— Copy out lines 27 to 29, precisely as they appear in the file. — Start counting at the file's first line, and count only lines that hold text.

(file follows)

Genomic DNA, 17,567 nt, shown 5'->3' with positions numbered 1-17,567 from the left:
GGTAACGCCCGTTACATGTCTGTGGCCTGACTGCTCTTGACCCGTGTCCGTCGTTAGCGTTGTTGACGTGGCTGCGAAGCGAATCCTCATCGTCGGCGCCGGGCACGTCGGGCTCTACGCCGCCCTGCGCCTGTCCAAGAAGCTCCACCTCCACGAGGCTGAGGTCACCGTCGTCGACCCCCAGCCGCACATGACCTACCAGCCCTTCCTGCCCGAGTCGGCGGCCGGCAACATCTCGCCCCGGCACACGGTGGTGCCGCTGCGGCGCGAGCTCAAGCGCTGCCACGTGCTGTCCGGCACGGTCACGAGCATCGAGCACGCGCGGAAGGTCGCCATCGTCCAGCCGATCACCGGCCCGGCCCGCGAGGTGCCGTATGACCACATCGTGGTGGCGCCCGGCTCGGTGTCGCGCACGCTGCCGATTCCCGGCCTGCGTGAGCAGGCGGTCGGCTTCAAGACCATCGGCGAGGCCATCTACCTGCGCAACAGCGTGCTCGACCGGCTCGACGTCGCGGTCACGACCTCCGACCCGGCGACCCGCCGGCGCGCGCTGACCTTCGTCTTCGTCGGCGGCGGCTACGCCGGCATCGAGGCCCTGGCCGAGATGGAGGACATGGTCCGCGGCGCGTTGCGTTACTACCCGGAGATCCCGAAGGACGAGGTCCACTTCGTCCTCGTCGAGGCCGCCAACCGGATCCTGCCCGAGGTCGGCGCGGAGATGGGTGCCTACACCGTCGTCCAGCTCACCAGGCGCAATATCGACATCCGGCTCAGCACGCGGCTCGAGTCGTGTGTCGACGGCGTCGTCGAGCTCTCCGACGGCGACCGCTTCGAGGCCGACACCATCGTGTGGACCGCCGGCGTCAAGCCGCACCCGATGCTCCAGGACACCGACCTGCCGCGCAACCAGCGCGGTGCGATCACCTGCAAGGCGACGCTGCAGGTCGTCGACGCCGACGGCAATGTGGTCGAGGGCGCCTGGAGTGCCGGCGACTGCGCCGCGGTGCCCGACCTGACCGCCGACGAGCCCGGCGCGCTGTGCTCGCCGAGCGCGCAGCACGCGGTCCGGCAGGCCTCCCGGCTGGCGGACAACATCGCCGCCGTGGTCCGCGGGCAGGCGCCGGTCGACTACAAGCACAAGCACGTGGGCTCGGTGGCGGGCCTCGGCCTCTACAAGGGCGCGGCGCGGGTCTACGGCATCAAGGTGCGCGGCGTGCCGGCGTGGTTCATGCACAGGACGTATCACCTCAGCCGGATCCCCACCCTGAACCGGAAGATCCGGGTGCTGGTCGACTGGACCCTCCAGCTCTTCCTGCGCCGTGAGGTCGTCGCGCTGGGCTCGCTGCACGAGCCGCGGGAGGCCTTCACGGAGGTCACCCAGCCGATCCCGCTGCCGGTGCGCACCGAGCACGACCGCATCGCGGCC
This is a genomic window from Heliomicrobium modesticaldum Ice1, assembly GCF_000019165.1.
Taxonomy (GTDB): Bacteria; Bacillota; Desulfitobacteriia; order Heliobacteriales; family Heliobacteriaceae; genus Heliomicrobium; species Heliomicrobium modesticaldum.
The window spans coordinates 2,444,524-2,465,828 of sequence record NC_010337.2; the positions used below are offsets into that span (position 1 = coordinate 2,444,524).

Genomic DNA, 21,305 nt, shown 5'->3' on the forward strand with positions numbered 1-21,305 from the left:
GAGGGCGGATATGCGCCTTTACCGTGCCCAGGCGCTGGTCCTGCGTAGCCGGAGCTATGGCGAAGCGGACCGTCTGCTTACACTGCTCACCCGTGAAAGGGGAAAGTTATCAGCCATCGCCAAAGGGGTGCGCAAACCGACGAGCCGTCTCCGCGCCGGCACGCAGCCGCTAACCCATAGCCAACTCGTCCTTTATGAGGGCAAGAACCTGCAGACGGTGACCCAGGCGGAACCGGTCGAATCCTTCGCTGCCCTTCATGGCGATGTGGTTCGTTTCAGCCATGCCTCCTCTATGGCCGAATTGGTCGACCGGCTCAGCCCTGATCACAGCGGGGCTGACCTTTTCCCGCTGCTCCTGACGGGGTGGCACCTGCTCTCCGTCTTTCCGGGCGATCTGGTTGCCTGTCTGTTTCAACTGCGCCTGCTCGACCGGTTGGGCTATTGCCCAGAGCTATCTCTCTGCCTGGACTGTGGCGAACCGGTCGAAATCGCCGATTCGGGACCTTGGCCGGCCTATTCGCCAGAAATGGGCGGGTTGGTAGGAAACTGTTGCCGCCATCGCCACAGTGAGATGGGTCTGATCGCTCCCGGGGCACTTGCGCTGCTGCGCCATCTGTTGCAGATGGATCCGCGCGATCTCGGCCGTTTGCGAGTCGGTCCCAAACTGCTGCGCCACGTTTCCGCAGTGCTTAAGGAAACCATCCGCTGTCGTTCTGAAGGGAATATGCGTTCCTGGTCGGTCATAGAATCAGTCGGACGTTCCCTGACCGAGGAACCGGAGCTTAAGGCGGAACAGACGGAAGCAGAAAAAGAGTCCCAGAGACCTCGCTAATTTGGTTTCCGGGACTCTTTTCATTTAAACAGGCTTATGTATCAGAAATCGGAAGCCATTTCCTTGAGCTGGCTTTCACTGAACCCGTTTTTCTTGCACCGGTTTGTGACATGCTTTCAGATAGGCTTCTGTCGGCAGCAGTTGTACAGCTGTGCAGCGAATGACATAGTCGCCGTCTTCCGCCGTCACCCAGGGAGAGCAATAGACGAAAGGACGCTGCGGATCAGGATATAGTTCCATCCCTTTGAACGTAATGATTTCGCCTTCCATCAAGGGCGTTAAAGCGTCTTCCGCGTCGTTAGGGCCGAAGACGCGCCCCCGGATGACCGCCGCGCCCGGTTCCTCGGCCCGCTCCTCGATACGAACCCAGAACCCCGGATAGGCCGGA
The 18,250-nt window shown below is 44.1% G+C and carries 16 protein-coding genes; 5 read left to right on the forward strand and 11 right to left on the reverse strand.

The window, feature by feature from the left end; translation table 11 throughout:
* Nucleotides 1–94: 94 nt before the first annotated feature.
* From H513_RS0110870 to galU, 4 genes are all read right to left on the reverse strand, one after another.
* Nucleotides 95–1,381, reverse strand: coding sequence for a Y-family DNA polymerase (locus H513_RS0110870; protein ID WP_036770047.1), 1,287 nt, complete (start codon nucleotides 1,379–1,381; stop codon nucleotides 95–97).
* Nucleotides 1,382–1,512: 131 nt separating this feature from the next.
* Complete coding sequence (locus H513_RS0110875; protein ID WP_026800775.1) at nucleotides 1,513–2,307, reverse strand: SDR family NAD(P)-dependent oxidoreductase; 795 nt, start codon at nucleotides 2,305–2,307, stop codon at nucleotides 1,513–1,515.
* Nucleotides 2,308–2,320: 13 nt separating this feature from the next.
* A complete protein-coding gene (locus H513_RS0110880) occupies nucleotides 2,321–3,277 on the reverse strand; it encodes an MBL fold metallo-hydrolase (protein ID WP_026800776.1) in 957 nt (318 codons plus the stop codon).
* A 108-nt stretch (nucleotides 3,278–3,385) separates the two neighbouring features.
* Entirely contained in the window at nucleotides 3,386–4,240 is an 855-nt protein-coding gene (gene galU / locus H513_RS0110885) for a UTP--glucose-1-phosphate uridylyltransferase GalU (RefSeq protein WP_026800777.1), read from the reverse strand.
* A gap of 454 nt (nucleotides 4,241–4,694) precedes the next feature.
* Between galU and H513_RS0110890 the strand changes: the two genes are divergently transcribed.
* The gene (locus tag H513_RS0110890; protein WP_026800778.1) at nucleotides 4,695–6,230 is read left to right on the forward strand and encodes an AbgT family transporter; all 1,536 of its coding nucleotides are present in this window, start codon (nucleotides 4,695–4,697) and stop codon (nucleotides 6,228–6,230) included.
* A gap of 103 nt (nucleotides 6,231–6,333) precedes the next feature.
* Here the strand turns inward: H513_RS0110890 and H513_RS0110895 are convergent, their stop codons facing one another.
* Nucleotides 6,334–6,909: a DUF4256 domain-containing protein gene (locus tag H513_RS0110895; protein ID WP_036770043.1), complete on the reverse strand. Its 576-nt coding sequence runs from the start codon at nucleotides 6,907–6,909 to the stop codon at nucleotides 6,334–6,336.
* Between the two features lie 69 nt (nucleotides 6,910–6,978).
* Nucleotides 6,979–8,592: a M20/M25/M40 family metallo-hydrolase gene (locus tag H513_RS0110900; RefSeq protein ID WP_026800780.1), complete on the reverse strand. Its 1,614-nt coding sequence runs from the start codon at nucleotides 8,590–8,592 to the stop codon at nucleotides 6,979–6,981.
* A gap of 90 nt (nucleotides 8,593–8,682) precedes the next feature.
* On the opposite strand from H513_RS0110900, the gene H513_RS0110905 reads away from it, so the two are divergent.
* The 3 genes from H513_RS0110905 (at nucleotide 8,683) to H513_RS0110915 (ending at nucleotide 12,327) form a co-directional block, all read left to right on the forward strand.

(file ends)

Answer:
* A gap of 90 nt (nucleotides 8,593–8,682) precedes the next feature.
* On the opposite strand from H513_RS0110900, the gene H513_RS0110905 reads away from it, so the two are divergent.
* The 3 genes from H513_RS0110905 (at nucleotide 8,683) to H513_RS0110915 (ending at nucleotide 12,327) form a co-directional block, all read left to right on the forward strand.